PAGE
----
– The hospital used a non-reusable lancet when performing glucose checks. I would have preferred to just use my own meter and lancets, but the first few days, there’s no way I could have handled that. I was too weak. I know they’re supposed to use non-reusable lancets, but it’s nice to know they’re doing it.

– My appetite hasn’t completely returned, but I’m not nearly as active, so I’m okay with that. I’m basically eating about half of what I normally do. Don’t expect to see me and see a significant reduction in weight, though I really wish that would be the case.

– The surgeon is telling me to take one more week off of work. In addition, I can’t lift anything over ten pounds for four weeks. So much for autumn yard work.

– Some things taste different. It’s really strange. For instance, coffee doesn’t taste anything nearly like what it tasted like before the surgery. I don’t think this is necessarily bad. Mostly, I’m curious to know what causes this. I think it’s interesting.

– I received exceptional care from the nursing staff at the hospital. I was cared for by white, African-American, Hispanic, and middle eastern Muslim nurses and technicians, and they were all great. Spectacular, even. I will be forever grateful.

One final thing: I’ve read about many experiences like mine over the years, where people are brought back from the brink of death, and they are convinced that now their lives are destined for some “higher purpose”. The first part of that is true… I could have died on the table in the operating room.

But I already believe I had a purpose before this episode. I still have a purpose, and that’s great. I want to be the best person, the most helpful person I can be. I want to do the most I can for those living with and affected by diabetes. That was true yesterday, it’s true today, and it will be true tomorrow. Why do we need a near-catastrophe to convince us that we are here for a higher purpose?

Our purpose is before us already. Seek it. Live your purpose.

Tropical Storm Jonas.

I have a non diabetes-related post today. A few photos of the winter storm that hit the Mid-Atlantic and Northeast parts of the USA over the weekend.

We get storms like this every few years in my part of the world; some years, like last year, we get almost no snow at all. Then we’ll all of a sudden get a monster storm that dumps a couple of feet on us all at once. In this case, the official number was 29.8 inches of snow, in about 28 hours. This storm was also accompanied by tropical storm force winds that caused some major drifts, like around my truck. After I dug everything out, I had to pull my truck back in the driveway so I could shovel away all the snow that was blown under the chassis.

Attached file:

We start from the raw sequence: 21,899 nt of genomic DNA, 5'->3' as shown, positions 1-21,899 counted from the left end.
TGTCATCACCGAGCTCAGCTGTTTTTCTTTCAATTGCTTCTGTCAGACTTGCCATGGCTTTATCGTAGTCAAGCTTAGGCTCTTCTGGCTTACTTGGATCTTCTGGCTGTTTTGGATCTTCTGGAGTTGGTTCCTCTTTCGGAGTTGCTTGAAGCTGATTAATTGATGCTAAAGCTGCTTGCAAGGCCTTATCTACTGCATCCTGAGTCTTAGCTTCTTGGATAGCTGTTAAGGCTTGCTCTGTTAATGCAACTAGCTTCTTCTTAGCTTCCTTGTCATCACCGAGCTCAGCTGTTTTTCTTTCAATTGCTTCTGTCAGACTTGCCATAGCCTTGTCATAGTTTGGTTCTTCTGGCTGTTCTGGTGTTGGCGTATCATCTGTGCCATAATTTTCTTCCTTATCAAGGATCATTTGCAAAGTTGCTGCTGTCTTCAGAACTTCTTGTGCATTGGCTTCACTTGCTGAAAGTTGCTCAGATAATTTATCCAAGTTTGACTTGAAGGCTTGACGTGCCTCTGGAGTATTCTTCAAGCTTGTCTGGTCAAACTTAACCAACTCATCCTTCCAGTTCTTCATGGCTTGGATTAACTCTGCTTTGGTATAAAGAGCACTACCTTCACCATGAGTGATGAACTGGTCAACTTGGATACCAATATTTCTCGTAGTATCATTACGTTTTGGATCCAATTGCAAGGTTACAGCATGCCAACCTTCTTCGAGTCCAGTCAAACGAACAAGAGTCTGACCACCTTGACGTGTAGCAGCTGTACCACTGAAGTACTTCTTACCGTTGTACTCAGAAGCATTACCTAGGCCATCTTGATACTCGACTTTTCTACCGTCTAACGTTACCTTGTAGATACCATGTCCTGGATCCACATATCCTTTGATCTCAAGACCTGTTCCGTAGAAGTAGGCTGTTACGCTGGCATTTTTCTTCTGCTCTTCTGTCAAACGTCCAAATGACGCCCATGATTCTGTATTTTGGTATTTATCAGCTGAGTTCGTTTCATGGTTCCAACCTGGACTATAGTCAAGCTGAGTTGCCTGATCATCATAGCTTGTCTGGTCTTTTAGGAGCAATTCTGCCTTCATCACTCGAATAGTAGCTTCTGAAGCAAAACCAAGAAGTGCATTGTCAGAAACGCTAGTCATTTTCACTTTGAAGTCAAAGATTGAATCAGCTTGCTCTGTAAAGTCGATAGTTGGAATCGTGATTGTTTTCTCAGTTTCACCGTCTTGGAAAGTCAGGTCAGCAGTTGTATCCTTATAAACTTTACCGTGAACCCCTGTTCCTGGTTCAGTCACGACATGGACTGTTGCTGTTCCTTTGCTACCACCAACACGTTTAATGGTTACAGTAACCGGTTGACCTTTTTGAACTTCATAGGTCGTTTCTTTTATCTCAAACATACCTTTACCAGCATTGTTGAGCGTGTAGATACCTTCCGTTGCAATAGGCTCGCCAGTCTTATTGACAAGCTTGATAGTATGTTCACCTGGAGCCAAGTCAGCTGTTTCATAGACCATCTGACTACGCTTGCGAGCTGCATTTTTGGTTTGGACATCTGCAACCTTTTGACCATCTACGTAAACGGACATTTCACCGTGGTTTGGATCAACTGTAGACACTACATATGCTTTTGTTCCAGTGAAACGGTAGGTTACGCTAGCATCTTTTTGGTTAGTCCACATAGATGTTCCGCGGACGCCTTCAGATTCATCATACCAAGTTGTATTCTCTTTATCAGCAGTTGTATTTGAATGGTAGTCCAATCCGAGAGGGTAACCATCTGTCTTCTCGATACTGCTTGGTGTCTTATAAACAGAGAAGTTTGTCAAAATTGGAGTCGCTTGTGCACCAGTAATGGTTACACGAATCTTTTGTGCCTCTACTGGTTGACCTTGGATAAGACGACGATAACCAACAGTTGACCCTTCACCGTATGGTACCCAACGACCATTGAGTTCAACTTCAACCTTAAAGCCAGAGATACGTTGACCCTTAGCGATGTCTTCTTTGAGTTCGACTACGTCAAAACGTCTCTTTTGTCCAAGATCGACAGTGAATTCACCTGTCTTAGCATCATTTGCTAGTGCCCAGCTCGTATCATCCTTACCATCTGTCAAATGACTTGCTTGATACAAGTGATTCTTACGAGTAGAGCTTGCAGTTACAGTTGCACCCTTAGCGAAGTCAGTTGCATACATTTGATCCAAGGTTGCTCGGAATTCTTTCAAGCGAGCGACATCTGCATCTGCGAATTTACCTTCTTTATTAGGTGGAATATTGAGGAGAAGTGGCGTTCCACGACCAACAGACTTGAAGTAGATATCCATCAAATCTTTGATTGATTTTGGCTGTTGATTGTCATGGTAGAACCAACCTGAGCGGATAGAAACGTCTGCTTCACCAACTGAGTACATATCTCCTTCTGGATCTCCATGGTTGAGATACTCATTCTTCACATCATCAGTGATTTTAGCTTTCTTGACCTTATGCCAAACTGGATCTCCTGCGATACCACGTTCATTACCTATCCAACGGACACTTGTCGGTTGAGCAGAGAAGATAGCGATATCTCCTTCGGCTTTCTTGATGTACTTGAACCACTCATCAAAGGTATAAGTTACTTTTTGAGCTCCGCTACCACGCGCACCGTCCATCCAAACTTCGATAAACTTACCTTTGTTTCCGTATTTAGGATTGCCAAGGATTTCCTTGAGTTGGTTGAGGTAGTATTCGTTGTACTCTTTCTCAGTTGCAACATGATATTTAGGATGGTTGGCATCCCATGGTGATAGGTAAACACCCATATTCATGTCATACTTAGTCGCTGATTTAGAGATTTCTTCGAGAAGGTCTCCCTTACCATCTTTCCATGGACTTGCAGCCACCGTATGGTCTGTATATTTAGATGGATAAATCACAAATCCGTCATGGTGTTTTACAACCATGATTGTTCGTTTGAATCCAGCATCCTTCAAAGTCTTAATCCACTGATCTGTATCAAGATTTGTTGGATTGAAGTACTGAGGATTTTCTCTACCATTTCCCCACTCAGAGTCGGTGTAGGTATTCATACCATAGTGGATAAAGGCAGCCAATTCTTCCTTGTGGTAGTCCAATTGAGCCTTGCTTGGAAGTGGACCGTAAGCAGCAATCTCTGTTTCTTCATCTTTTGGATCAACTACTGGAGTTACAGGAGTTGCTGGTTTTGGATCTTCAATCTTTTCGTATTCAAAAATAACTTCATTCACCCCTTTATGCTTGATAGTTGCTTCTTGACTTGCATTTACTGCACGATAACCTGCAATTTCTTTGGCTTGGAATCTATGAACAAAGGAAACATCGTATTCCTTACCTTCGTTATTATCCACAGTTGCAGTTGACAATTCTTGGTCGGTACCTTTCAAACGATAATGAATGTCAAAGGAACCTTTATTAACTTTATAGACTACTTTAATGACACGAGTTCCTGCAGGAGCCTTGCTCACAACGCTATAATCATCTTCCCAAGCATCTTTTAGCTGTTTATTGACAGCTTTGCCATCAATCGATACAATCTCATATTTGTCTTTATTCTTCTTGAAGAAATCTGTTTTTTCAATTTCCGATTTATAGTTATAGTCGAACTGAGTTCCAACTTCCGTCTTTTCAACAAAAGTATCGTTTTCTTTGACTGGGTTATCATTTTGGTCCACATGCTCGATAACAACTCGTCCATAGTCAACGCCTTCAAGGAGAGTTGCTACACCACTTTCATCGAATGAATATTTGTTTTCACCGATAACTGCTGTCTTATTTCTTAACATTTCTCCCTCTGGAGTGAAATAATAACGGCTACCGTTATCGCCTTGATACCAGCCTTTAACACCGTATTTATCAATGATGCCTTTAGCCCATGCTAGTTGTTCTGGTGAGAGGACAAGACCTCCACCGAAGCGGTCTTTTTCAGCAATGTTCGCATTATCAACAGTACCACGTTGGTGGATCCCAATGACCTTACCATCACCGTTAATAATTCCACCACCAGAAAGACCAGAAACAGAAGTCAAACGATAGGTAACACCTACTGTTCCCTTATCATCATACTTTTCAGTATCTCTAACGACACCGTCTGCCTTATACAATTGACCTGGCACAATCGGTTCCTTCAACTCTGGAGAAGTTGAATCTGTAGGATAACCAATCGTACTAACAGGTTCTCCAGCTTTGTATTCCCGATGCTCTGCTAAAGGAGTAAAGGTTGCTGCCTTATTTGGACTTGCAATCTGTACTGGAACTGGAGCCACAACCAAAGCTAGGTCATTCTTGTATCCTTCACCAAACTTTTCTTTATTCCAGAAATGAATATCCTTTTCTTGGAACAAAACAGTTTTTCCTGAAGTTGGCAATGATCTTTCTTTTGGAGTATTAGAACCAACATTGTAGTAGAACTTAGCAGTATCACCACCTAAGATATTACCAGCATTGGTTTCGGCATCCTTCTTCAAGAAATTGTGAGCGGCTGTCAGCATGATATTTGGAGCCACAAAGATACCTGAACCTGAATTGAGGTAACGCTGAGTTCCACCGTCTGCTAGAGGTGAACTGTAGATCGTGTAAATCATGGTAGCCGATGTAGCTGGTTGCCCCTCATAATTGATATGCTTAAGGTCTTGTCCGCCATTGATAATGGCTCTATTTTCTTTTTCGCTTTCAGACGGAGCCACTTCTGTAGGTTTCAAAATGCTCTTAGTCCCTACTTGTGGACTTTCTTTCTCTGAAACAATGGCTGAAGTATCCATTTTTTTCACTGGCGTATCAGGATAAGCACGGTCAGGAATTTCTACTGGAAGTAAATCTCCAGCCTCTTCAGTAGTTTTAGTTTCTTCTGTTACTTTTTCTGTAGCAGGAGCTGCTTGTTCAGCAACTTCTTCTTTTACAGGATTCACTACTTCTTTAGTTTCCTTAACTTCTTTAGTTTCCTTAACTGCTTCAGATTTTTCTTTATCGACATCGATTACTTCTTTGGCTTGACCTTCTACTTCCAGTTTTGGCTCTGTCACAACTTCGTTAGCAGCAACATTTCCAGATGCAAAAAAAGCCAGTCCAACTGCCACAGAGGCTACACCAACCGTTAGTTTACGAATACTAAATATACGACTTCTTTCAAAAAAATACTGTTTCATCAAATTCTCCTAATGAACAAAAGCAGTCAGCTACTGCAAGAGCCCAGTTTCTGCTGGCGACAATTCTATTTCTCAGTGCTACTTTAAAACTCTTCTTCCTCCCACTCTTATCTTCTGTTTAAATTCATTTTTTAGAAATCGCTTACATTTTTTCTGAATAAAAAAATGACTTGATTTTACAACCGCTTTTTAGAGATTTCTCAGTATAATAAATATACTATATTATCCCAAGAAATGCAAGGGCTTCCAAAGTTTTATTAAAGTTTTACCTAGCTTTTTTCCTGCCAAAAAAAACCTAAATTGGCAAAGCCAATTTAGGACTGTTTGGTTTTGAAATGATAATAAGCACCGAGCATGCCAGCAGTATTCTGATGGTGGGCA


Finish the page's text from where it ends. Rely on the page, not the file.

My glucose did not suffer from the storm… on Saturday, while it was all coming down, I went upstairs and put in a hard 50 minutes on my spin bike. On Sunday, I was out for literally hours shoveling things away from the driveway and the walk. We’re told we might get a snow plow down our street on Tuesday. Almost 72 hours after the storm is finished. Lots of roadways to plow, and lots of tired plow drivers out there. But cabin fever hasn’t sunk me yet. I still have coffee and enough food to get me by, and I’m lucky to have power, so I won’t freeze. Yes, I’m a lot luckier than some others out there right now.

So here, kind of randomly, are some photos from the storm and the shoveling. Wherever you are, I hope you’re warm and comfortable today.

This week in Baltimore.

I don’t generally go off topic and talk about a non-diabetes issue here. But I don’t have anything else pressing at the moment, and this is all happening in my city, so why not? And if you happen to draw diabetes parallels to my thoughts, so be it.

I live in Baltimore, a city of around 650,000 people, with another million or so living in the surrounding counties. Give or take a mil, as Lauren Bacall said in How to Marry a Millionaire. As just about everyone in the developing world knows now, there was some serious destruction of property and also some looting in the city on Monday afternoon, leading into Monday night.

Quick note: I actually live a little over a mile outside of the city line. I work in the city (downtown) on my regular job throughout the week. If you’re wondering, me and my family are safe, and other than leaving work early Monday, and working from home Tuesday, we are unaffected by this event.

Like everyone else watching this unfold in front of their television, I was shocked and dismayed by what I saw Monday. I’m not going to try to break down what happened and why, but I will share a few thoughts here today. A lot of this comes from my own personal experiences after living here for over 20 years.

First of all: Baltimore is a rich, culturally diverse city that is, by and large, very friendly. I felt welcomed here from the very first day I arrived, and it’s probably one of the biggest reasons we’ve stayed here as long as we have. And I practice what I preach… I am happy to say that I actually do have friends of every race, color, religion, gender, national origin, age, disability, sexual orientation, and gender identity in my life here (Sorry if that sounds a little wordy– I had to go through those one at a time to double-check whether what I was saying was true).